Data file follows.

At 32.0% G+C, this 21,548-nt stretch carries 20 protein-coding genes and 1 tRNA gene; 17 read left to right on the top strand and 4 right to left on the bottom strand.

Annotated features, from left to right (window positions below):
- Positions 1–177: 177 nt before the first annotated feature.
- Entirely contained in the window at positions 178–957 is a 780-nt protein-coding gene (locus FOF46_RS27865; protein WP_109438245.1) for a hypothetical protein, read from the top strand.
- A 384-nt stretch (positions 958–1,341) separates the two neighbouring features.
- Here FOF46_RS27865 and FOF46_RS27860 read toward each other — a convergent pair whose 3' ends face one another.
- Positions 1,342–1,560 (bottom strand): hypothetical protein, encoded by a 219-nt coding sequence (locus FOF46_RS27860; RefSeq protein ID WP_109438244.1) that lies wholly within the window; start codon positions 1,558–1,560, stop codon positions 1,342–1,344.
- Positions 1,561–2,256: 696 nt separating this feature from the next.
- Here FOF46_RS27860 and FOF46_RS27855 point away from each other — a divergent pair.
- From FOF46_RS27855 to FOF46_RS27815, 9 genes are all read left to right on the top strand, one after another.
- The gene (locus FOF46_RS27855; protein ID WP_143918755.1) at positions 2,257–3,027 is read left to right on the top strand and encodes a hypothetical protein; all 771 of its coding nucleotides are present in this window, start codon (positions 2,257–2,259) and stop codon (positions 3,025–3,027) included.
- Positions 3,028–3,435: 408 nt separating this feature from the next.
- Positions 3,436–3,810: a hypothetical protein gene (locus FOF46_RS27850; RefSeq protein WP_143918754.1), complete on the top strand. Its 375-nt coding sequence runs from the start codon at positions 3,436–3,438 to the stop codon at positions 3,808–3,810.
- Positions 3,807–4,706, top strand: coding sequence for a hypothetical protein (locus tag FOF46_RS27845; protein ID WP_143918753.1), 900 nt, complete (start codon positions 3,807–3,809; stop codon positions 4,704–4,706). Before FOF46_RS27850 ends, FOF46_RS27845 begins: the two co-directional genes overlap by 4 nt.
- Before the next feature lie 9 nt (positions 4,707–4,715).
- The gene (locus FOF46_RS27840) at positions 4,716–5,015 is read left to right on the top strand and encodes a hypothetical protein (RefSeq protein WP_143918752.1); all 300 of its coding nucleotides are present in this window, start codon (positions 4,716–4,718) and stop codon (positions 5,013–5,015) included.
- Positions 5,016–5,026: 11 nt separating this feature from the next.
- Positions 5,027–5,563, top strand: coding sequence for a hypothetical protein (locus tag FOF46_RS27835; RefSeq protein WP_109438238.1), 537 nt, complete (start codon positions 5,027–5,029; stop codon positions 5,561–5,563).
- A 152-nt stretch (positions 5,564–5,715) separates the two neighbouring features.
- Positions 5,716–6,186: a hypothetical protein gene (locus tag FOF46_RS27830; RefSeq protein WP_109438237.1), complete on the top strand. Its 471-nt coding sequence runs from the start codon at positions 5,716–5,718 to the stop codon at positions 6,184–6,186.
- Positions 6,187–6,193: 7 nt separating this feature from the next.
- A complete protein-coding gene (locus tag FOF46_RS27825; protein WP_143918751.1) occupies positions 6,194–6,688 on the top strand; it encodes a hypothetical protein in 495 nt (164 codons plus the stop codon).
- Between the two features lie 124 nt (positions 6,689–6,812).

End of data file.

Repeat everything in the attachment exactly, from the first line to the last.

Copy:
At 32.0% G+C, this 21,548-nt stretch carries 20 protein-coding genes and 1 tRNA gene; 17 read left to right on the top strand and 4 right to left on the bottom strand.

Annotated features, from left to right (window positions below):
- Positions 1–177: 177 nt before the first annotated feature.
- Entirely contained in the window at positions 178–957 is a 780-nt protein-coding gene (locus FOF46_RS27865; protein WP_109438245.1) for a hypothetical protein, read from the top strand.
- A 384-nt stretch (positions 958–1,341) separates the two neighbouring features.
- Here FOF46_RS27865 and FOF46_RS27860 read toward each other — a convergent pair whose 3' ends face one another.
- Positions 1,342–1,560 (bottom strand): hypothetical protein, encoded by a 219-nt coding sequence (locus FOF46_RS27860; RefSeq protein ID WP_109438244.1) that lies wholly within the window; start codon positions 1,558–1,560, stop codon positions 1,342–1,344.
- Positions 1,561–2,256: 696 nt separating this feature from the next.
- Here FOF46_RS27860 and FOF46_RS27855 point away from each other — a divergent pair.
- From FOF46_RS27855 to FOF46_RS27815, 9 genes are all read left to right on the top strand, one after another.
- The gene (locus FOF46_RS27855; protein ID WP_143918755.1) at positions 2,257–3,027 is read left to right on the top strand and encodes a hypothetical protein; all 771 of its coding nucleotides are present in this window, start codon (positions 2,257–2,259) and stop codon (positions 3,025–3,027) included.
- Positions 3,028–3,435: 408 nt separating this feature from the next.
- Positions 3,436–3,810: a hypothetical protein gene (locus FOF46_RS27850; RefSeq protein WP_143918754.1), complete on the top strand. Its 375-nt coding sequence runs from the start codon at positions 3,436–3,438 to the stop codon at positions 3,808–3,810.
- Positions 3,807–4,706, top strand: coding sequence for a hypothetical protein (locus tag FOF46_RS27845; protein ID WP_143918753.1), 900 nt, complete (start codon positions 3,807–3,809; stop codon positions 4,704–4,706). Before FOF46_RS27850 ends, FOF46_RS27845 begins: the two co-directional genes overlap by 4 nt.
- Before the next feature lie 9 nt (positions 4,707–4,715).
- The gene (locus FOF46_RS27840) at positions 4,716–5,015 is read left to right on the top strand and encodes a hypothetical protein (RefSeq protein WP_143918752.1); all 300 of its coding nucleotides are present in this window, start codon (positions 4,716–4,718) and stop codon (positions 5,013–5,015) included.
- Positions 5,016–5,026: 11 nt separating this feature from the next.
- Positions 5,027–5,563, top strand: coding sequence for a hypothetical protein (locus tag FOF46_RS27835; RefSeq protein WP_109438238.1), 537 nt, complete (start codon positions 5,027–5,029; stop codon positions 5,561–5,563).
- A 152-nt stretch (positions 5,564–5,715) separates the two neighbouring features.
- Positions 5,716–6,186: a hypothetical protein gene (locus tag FOF46_RS27830; RefSeq protein WP_109438237.1), complete on the top strand. Its 471-nt coding sequence runs from the start codon at positions 5,716–5,718 to the stop codon at positions 6,184–6,186.
- Positions 6,187–6,193: 7 nt separating this feature from the next.
- A complete protein-coding gene (locus tag FOF46_RS27825; protein WP_143918751.1) occupies positions 6,194–6,688 on the top strand; it encodes a hypothetical protein in 495 nt (164 codons plus the stop codon).
- Between the two features lie 124 nt (positions 6,689–6,812).